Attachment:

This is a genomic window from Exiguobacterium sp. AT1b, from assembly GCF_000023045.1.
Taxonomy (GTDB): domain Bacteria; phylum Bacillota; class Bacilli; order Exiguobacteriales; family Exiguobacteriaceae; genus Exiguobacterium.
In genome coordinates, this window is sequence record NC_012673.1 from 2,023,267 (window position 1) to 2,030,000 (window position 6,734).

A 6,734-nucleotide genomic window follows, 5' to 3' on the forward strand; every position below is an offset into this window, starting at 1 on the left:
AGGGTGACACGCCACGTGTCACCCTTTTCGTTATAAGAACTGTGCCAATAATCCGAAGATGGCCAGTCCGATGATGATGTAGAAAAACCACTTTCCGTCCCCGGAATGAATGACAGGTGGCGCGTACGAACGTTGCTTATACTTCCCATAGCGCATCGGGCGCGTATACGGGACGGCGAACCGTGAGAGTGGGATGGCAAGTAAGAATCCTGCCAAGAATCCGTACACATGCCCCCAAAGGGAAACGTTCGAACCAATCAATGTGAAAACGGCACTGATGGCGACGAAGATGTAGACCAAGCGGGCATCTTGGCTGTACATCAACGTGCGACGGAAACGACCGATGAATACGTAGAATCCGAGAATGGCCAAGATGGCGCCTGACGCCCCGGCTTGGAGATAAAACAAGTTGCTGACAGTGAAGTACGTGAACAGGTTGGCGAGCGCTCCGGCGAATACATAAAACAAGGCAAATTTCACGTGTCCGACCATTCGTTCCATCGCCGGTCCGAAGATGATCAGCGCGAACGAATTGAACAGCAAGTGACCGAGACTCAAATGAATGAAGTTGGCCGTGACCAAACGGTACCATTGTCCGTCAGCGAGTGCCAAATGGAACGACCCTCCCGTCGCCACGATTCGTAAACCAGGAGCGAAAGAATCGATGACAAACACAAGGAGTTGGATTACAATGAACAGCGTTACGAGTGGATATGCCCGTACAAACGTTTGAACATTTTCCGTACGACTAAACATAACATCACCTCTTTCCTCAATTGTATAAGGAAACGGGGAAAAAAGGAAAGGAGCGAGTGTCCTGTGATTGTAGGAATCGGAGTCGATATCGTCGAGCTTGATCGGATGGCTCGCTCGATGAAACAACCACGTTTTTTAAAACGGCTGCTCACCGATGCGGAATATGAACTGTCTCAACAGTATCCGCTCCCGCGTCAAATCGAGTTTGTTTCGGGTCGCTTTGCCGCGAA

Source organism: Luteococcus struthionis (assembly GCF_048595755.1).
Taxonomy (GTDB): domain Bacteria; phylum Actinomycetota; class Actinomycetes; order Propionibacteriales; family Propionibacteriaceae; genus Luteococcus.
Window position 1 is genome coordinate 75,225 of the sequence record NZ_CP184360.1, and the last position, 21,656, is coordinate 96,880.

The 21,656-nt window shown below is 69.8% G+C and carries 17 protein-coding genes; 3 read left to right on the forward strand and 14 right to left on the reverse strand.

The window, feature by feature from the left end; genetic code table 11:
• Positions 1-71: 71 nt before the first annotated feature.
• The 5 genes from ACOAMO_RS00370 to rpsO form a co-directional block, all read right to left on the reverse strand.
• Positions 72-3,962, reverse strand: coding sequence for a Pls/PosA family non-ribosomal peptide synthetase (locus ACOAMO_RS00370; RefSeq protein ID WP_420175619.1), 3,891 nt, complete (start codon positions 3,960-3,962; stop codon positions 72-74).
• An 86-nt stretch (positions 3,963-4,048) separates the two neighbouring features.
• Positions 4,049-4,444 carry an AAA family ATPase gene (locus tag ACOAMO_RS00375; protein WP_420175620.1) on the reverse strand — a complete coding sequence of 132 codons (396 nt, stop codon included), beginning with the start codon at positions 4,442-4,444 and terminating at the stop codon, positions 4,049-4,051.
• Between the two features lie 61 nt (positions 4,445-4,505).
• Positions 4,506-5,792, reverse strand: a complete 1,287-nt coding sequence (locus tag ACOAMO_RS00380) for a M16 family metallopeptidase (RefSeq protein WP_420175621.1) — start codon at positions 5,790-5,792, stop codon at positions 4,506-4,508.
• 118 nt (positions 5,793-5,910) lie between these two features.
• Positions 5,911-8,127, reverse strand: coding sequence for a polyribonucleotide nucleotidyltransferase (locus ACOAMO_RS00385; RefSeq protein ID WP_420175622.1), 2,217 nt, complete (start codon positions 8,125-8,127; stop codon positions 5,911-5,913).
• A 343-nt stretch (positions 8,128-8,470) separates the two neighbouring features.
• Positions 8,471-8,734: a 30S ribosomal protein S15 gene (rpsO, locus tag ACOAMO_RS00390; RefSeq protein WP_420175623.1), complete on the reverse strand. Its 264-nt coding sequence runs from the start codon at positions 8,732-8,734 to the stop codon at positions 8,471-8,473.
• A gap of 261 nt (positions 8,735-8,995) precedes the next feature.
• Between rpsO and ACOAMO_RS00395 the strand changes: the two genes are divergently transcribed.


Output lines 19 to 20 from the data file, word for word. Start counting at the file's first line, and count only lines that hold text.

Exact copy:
• Positions 5,911-8,127, reverse strand: coding sequence for a polyribonucleotide nucleotidyltransferase (locus ACOAMO_RS00385; RefSeq protein ID WP_420175622.1), 2,217 nt, complete (start codon positions 8,125-8,127; stop codon positions 5,911-5,913).
• A 343-nt stretch (positions 8,128-8,470) separates the two neighbouring features.